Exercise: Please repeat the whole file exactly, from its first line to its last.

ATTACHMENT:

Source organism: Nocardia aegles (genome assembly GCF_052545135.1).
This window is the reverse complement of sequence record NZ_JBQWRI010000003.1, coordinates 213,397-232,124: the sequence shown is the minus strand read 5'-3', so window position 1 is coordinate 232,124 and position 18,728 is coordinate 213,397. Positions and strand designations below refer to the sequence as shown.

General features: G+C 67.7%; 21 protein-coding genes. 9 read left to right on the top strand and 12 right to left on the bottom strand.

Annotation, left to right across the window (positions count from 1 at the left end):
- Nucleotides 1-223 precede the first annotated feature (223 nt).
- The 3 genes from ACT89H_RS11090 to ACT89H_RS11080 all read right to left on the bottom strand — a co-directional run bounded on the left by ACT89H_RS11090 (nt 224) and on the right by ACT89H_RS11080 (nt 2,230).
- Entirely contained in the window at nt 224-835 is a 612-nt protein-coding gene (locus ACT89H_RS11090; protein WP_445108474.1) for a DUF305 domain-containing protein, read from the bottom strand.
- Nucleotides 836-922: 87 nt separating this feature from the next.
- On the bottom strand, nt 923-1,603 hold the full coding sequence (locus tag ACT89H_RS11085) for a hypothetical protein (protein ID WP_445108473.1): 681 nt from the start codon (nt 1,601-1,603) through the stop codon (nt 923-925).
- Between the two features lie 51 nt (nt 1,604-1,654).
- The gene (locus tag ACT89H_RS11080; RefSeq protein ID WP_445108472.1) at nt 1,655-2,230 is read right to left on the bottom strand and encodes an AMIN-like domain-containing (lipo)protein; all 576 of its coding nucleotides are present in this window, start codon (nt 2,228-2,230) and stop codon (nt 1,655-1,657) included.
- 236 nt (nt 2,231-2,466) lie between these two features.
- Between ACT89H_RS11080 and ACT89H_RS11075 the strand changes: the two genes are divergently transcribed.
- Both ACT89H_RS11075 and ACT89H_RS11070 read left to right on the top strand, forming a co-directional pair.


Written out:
Source organism: Nocardia aegles (genome assembly GCF_052545135.1).
This window is the reverse complement of sequence record NZ_JBQWRI010000003.1, coordinates 213,397-232,124: the sequence shown is the minus strand read 5'-3', so window position 1 is coordinate 232,124 and position 18,728 is coordinate 213,397. Positions and strand designations below refer to the sequence as shown.

General features: G+C 67.7%; 21 protein-coding genes. 9 read left to right on the top strand and 12 right to left on the bottom strand.

Annotation, left to right across the window (positions count from 1 at the left end):
- Nucleotides 1-223 precede the first annotated feature (223 nt).
- The 3 genes from ACT89H_RS11090 to ACT89H_RS11080 all read right to left on the bottom strand — a co-directional run bounded on the left by ACT89H_RS11090 (nt 224) and on the right by ACT89H_RS11080 (nt 2,230).
- Entirely contained in the window at nt 224-835 is a 612-nt protein-coding gene (locus ACT89H_RS11090; protein WP_445108474.1) for a DUF305 domain-containing protein, read from the bottom strand.
- Nucleotides 836-922: 87 nt separating this feature from the next.
- On the bottom strand, nt 923-1,603 hold the full coding sequence (locus tag ACT89H_RS11085) for a hypothetical protein (protein ID WP_445108473.1): 681 nt from the start codon (nt 1,601-1,603) through the stop codon (nt 923-925).
- Between the two features lie 51 nt (nt 1,604-1,654).
- The gene (locus tag ACT89H_RS11080; RefSeq protein ID WP_445108472.1) at nt 1,655-2,230 is read right to left on the bottom strand and encodes an AMIN-like domain-containing (lipo)protein; all 576 of its coding nucleotides are present in this window, start codon (nt 2,228-2,230) and stop codon (nt 1,655-1,657) included.
- 236 nt (nt 2,231-2,466) lie between these two features.
- Between ACT89H_RS11080 and ACT89H_RS11075 the strand changes: the two genes are divergently transcribed.
- Both ACT89H_RS11075 and ACT89H_RS11070 read left to right on the top strand, forming a co-directional pair.